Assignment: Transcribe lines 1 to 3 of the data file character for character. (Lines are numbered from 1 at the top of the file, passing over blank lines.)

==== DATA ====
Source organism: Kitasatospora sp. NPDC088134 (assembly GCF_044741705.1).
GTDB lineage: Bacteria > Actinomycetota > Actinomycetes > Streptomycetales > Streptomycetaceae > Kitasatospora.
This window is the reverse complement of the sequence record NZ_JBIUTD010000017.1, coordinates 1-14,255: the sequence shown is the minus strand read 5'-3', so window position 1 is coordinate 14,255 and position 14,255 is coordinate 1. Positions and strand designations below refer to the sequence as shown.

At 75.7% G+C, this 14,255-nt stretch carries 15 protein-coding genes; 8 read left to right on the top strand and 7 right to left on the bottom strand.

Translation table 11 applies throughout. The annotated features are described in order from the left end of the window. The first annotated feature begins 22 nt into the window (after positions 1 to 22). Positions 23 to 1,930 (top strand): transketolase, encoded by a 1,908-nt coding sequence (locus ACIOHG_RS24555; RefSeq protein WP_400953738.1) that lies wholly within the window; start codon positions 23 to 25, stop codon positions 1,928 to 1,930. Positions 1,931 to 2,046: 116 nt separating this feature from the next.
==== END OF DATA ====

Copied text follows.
Source organism: Kitasatospora sp. NPDC088134 (assembly GCF_044741705.1).
GTDB lineage: Bacteria > Actinomycetota > Actinomycetes > Streptomycetales > Streptomycetaceae > Kitasatospora.
This window is the reverse complement of the sequence record NZ_JBIUTD010000017.1, coordinates 1-14,255: the sequence shown is the minus strand read 5'-3', so window position 1 is coordinate 14,255 and position 14,255 is coordinate 1. Positions and strand designations below refer to the sequence as shown.